We found our way up the more gentle incline, confirmed that my car was still in the parking lot where we’d left it, then strolled over to the lookout. The water is still high in the Blackstone River, the leaves are not fully out, so the river was in plain view. In no rush to leave, we pulled out some snacks and enjoyed the sunshine and cool breezes, taking in the views.
There is still much to do in the coming month. Now comes getting the word out, inviting folks to the multiple events, and hoping people will understand what a special opportunity this is for the towns that will be part of this year’s Massachusetts Walking tour. Check out the entire schedule here http://masswalkingtour.org/
Marjorie Turner Hollman
Marjorie Turner Hollman is a personal historian who loves the outdoors, and has completed two guides to Easy Walking trails in Massachusetts, “Easy Walks in Massachusetts 2nd edition,” and “More Easy Walks in Massachusetts.” A native Floridian, she came north for college and snow! On the board of directors of the Association of Personal Historians, she is a Certified Legacy Planner with LegacyStories.org, and is the producer of numerous veterans interviews for the Bellingham/Mendon Veteran’s History Project. http://www.marjorieturner.com
It all started because of a rain delay–volunteers for the Blackstone Heritage Corridor had been invited to get a private tour of Southwick’s Zoo in Mendon, but the bad weather pushed the event into May. I had planned to bring along my oldest grandgirl, but then I realized her birthday was the day after this rescheduled fun event. Continue reading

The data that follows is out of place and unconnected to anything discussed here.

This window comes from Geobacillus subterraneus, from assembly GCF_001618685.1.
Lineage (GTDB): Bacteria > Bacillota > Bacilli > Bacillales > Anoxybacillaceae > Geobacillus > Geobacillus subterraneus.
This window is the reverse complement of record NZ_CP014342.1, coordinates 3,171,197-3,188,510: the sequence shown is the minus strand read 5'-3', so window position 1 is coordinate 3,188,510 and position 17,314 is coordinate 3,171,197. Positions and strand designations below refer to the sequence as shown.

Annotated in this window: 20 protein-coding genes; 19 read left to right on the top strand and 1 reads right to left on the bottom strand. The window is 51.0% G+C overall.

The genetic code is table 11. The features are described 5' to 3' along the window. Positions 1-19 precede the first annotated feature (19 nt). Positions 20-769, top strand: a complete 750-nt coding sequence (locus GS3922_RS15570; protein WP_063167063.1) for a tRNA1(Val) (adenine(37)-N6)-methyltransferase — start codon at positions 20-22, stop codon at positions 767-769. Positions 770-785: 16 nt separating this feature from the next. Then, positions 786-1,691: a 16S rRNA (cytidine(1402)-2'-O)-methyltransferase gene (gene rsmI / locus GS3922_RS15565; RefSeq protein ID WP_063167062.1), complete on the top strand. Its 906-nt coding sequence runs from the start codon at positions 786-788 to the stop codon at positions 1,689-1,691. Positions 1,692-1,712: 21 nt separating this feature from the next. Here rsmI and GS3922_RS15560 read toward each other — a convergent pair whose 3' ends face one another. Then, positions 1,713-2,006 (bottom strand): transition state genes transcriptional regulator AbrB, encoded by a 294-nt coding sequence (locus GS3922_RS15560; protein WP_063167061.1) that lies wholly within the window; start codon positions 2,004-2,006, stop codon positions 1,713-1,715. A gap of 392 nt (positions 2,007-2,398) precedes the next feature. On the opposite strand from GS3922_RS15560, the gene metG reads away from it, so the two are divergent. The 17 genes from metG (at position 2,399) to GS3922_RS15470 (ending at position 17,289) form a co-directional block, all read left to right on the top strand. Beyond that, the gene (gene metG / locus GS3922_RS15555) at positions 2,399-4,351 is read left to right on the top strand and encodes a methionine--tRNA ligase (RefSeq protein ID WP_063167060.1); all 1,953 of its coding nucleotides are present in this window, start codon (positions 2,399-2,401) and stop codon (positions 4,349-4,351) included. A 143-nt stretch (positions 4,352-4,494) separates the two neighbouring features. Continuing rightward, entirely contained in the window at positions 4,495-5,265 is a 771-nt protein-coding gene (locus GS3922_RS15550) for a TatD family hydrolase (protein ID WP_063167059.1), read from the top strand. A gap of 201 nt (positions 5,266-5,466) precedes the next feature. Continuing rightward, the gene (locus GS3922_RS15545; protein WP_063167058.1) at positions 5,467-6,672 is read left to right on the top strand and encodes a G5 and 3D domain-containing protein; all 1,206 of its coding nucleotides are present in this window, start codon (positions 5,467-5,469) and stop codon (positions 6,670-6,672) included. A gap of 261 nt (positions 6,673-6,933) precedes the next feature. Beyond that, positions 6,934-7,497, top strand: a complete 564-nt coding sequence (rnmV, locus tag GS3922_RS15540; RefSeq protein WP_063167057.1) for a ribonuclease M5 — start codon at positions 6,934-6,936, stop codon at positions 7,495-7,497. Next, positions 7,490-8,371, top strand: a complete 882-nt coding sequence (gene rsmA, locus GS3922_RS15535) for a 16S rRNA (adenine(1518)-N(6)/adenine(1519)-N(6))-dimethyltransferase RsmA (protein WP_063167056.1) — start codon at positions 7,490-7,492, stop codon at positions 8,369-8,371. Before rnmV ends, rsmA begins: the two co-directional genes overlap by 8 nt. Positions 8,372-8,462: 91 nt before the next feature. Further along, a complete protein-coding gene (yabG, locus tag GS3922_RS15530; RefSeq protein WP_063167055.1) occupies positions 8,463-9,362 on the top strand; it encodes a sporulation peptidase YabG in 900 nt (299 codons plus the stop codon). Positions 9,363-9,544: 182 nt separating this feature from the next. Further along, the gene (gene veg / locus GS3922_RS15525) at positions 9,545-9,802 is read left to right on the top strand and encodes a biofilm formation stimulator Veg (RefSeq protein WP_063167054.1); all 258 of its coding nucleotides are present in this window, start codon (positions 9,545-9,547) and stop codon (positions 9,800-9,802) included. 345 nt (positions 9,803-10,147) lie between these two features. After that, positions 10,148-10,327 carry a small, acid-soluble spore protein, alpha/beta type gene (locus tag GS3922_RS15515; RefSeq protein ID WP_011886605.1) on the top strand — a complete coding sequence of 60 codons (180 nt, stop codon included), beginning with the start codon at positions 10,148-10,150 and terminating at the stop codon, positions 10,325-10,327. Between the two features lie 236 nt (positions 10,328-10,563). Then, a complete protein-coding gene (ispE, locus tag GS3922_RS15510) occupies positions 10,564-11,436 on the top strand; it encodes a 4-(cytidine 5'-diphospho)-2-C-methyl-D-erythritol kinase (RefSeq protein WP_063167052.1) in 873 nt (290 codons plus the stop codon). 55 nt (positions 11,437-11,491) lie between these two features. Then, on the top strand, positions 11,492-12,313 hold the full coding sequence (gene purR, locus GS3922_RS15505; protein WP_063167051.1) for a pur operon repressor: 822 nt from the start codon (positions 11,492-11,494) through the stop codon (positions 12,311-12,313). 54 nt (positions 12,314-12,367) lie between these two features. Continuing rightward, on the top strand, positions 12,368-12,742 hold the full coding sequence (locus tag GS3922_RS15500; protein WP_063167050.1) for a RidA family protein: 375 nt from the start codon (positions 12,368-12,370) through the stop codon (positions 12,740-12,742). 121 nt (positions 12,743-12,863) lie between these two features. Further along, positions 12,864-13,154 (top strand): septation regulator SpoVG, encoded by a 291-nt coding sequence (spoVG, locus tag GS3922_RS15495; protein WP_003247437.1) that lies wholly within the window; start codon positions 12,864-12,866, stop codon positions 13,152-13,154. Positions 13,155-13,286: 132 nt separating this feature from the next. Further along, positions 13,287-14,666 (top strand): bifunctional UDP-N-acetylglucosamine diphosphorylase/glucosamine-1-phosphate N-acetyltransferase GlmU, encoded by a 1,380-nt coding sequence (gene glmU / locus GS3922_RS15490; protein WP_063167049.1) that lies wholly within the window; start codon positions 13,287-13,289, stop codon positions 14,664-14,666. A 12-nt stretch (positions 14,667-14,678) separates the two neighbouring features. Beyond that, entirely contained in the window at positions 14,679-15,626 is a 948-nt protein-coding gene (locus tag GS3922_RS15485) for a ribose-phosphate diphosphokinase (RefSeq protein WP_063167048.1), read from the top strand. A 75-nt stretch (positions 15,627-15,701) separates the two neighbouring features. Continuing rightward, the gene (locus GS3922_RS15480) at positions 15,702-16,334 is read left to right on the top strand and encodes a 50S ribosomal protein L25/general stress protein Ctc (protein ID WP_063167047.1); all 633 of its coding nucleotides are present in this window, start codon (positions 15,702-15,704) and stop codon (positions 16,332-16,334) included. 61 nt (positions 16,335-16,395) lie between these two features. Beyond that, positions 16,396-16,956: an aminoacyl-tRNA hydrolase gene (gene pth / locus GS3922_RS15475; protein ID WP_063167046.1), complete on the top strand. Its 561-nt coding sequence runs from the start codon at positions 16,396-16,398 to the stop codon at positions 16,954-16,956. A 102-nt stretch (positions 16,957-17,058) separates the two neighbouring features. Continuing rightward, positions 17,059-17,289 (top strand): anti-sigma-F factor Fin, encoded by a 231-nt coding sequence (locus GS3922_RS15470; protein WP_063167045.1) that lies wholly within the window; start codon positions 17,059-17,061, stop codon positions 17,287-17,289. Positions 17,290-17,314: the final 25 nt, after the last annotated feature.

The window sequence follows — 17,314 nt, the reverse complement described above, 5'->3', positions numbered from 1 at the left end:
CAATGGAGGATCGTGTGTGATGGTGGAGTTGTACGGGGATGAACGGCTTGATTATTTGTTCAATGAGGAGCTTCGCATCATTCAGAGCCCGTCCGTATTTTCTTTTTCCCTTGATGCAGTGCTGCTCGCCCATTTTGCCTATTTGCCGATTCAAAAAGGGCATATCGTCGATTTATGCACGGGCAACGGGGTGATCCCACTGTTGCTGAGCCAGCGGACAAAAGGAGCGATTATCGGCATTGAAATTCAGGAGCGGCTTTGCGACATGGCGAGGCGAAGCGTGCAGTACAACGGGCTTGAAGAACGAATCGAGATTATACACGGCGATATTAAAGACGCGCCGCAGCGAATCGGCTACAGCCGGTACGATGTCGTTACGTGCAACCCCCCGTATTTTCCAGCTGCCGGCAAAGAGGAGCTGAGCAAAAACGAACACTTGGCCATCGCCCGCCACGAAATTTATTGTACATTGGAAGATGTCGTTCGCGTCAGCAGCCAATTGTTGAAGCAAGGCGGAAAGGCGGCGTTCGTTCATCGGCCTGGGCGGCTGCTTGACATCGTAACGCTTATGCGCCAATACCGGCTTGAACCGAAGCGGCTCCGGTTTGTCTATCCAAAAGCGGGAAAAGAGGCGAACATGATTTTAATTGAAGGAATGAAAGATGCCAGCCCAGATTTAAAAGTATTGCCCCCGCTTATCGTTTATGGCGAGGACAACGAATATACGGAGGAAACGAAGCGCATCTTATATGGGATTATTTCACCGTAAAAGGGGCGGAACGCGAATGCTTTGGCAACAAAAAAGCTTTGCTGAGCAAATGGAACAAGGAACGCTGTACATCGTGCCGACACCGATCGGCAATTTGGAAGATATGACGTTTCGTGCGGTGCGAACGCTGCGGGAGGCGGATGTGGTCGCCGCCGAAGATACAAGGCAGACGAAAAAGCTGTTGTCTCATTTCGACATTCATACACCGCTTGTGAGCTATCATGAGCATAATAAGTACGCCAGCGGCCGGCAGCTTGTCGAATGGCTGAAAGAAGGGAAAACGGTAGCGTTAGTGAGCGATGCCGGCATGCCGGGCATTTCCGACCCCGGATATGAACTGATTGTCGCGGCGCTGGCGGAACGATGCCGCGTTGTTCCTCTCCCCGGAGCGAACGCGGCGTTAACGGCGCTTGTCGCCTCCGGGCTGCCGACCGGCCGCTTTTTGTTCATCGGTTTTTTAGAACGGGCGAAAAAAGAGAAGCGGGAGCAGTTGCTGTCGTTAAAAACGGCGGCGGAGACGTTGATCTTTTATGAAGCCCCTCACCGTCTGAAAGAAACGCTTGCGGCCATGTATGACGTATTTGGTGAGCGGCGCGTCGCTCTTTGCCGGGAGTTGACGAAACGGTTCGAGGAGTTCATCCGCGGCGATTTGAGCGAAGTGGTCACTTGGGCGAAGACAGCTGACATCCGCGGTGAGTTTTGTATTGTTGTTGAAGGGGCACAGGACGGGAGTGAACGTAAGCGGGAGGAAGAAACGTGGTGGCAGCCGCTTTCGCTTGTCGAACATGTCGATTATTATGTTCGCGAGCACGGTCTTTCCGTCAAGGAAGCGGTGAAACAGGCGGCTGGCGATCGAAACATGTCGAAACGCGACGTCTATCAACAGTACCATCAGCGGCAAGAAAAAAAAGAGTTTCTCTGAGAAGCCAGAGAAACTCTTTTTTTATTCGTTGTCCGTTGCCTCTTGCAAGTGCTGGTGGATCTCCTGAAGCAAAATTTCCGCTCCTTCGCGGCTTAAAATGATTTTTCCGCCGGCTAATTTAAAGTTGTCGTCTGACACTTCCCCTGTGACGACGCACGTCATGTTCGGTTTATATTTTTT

We ventured to New York state this past weekend, north of New York City, but close enough that we felt the impact of that huge metropolis throughout our travels. As we crossed the Tappan Zee bridge in the dark to get to the west side of the Hudson river, my husband mentioned that he knew of a viewing platform somewhere nearby, which would offer a better opportunity to see the construction that is ongoing at the bridge. Continue reading
It was unseasonably hot recently and we decided to head north, to where the temperatures were only in the 70’s and spring has just started. The trees still lacked any hint of green, but change is in the air.
For several reasons we chose not to bring our tandem bicycle and planned on spending our time walking the trails of Acadia, on Mt. Desert Island, where we stayed. But we wanted to explore the Schoodic Peninsula, also part of Acadia National Park, but much less visited. Continue reading
After a whole lot of rain, we were ready to get out to stretch our legs so we headed to the Cape Cod Canal. It’s early spring and we were curious to see if the herring were heading up the fish ladder that is near the visitor center on the north side of the canal.
We headed down the stairs to the bikeway that travels alongside the canal, and saw people gathered all along the path, staring out at the canal. No, there was no large ship passing through right then. Instead, we spied a parade of eider ducks, several hundred birds, male and female, paddling within feet of the shoreline, against the current. Continue reading